International

Nigerian Elections Spark Violence

It's an unfortunate reality that West Africa has long had a problem with what I would call "Sore Loser Syndrome."

Just last week, it was the Ivory Coast and a battle that had to be taken, quite literally, to leader Laurent Gbagbo's doorstep to force him to accept the verdict in last November's presidential election (Gbagbo lost, most observers agree). Many lives were lost effecting a transition to the elected Alassane Ouattara.

This week, it's Nigeria. To be sure, it's not at all clear who has won Saturday's election, but angry mobs weren't waiting for the official word, either.

To make matters worse, there's a religious component: election officials have said that the Christian incumbent, President Goodluck Jonathan had a commanding 10 million-vote lead over his Muslim rival, former military ruler Muhammadu Buhari. Jonathan is from the mainly Christian south and Buhari is from the Muslim-dominated north.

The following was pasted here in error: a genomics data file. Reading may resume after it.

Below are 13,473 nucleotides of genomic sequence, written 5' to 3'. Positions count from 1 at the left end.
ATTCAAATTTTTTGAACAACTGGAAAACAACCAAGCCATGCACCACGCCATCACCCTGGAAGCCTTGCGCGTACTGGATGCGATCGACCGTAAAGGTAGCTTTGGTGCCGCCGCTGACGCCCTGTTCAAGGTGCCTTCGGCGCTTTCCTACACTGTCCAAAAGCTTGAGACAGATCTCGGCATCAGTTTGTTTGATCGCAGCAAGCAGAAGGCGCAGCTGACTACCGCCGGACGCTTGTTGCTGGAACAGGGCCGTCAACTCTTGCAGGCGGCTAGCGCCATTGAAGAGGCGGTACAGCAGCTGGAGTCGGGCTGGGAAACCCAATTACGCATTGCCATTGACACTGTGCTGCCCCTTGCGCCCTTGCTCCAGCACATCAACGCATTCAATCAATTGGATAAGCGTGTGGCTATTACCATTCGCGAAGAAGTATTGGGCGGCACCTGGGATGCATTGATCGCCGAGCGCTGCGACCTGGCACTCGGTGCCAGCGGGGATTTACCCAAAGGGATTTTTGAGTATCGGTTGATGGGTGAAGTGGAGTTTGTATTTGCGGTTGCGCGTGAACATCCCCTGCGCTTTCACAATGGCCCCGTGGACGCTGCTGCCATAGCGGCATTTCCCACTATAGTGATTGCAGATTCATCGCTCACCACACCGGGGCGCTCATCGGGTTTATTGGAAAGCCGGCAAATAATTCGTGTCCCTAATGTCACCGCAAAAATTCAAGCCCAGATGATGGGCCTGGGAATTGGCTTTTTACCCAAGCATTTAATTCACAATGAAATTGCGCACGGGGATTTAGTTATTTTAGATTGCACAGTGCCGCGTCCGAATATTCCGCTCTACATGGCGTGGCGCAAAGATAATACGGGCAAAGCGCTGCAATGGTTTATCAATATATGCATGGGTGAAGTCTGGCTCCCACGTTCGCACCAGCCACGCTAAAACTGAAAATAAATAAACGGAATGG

Heavy gunfire rang out Monday in several towns as angry supporters of Buhari set fire to homes bearing ruling party banners, The Associated Press reports. While it's clear that the religious divide is a key factor, the federal police issued a statement blaming the violence simply on:

"persons who failed to accept the results," denying it came from religious or ethnic roots. Election officials said they would finish releasing election results later Monday regardless of the ongoing violence.

An Associated Press reporter described his harrowing situation in the northern city of Kano:

"What I am looking for now is rescue, the mob is still outside. I need rescue," said Mark Asu-Obi, who was trapped inside his Kano home with his wife and three children. "There are hoodlums all over the place. It's not just my place that they are attacking. I am not a politician. I am an independent observer."

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